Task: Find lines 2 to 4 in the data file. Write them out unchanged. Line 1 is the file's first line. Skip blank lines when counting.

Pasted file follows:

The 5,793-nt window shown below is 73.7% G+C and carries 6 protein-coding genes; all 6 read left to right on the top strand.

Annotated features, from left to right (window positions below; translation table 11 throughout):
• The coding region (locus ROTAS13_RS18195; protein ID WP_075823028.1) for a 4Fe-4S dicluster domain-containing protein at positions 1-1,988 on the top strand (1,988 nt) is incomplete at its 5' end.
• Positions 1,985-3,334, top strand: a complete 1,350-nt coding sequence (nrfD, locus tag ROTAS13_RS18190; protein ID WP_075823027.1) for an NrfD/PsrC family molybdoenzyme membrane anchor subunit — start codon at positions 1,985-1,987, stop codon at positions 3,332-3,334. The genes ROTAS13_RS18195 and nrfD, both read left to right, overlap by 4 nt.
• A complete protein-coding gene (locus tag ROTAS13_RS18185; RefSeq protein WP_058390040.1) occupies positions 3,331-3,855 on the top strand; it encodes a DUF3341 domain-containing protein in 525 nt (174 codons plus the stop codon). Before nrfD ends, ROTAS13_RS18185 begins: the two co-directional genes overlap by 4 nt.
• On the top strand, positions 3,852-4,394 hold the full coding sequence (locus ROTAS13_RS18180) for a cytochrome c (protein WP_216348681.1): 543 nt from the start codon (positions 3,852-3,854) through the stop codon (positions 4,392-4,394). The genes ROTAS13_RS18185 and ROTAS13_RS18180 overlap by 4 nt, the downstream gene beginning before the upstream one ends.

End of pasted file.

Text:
Annotated features, from left to right (window positions below; translation table 11 throughout):
• The coding region (locus ROTAS13_RS18195; protein ID WP_075823028.1) for a 4Fe-4S dicluster domain-containing protein at positions 1-1,988 on the top strand (1,988 nt) is incomplete at its 5' end.
• Positions 1,985-3,334, top strand: a complete 1,350-nt coding sequence (nrfD, locus tag ROTAS13_RS18190; protein ID WP_075823027.1) for an NrfD/PsrC family molybdoenzyme membrane anchor subunit — start codon at positions 1,985-1,987, stop codon at positions 3,332-3,334. The genes ROTAS13_RS18195 and nrfD, both read left to right, overlap by 4 nt.